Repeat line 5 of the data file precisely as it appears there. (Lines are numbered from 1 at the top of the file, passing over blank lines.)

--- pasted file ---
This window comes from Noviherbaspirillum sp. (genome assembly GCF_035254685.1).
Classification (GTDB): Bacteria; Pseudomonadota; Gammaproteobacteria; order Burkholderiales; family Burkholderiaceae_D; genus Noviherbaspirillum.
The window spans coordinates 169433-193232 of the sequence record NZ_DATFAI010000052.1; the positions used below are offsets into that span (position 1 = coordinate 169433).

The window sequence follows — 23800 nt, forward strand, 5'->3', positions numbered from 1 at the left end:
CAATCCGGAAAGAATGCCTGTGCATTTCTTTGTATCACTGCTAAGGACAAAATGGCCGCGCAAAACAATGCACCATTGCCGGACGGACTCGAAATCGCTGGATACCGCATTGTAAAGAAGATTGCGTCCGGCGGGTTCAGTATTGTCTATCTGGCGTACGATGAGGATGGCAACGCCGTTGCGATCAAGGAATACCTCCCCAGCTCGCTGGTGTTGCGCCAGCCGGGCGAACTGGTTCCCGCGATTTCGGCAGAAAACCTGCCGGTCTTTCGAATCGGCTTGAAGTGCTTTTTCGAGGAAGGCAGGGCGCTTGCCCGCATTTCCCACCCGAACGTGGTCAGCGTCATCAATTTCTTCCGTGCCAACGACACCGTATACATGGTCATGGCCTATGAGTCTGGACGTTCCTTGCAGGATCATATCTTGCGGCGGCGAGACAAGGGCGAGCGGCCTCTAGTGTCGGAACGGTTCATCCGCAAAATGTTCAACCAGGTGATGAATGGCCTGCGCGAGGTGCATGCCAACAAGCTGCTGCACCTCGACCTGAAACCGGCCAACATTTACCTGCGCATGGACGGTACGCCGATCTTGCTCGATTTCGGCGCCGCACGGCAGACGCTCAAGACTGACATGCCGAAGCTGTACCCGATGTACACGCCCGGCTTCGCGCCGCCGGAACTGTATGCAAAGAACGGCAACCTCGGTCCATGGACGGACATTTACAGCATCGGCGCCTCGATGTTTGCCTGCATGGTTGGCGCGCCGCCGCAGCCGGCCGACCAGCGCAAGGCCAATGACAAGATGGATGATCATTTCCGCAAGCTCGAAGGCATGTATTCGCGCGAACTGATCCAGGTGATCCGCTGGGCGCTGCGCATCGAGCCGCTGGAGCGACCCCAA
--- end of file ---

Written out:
CAATCCGGAAAGAATGCCTGTGCATTTCTTTGTATCACTGCTAAGGACAAAATGGCCGCGCAAAACAATGCACCATTGCCGGACGGACTCGAAATCGCTGGATACCGCATTGTAAAGAAGATTGCGTCCGGCGGGTTCAGTATTGTCTATCTGGCGTACGATGAGGATGGCAACGCCGTTGCGATCAAGGAATACCTCCCCAGCTCGCTGGTGTTGCGCCAGCCGGGCGAACTGGTTCCCGCGATTTCGGCAGAAAACCTGCCGGTCTTTCGAATCGGCTTGAAGTGCTTTTTCGAGGAAGGCAGGGCGCTTGCCCGCATTTCCCACCCGAACGTGGTCAGCGTCATCAATTTCTTCCGTGCCAACGACACCGTATACATGGTCATGGCCTATGAGTCTGGACGTTCCTTGCAGGATCATATCTTGCGGCGGCGAGACAAGGGCGAGCGGCCTCTAGTGTCGGAACGGTTCATCCGCAAAATGTTCAACCAGGTGATGAATGGCCTGCGCGAGGTGCATGCCAACAAGCTGCTGCACCTCGACCTGAAACCGGCCAACATTTACCTGCGCATGGACGGTACGCCGATCTTGCTCGATTTCGGCGCCGCACGGCAGACGCTCAAGACTGACATGCCGAAGCTGTACCCGATGTACACGCCCGGCTTCGCGCCGCCGGAACTGTATGCAAAGAACGGCAACCTCGGTCCATGGACGGACATTTACAGCATCGGCGCCTCGATGTTTGCCTGCATGGTTGGCGCGCCGCCGCAGCCGGCCGACCAGCGCAAGGCCAATGACAAGATGGATGATCATTTCCGCAAGCTCGAAGGCATGTATTCGCGCGAACTGATCCAGGTGATCCGCTGGGCGCTGCGCATCGAGCCGCTGGAGCGACCCCAA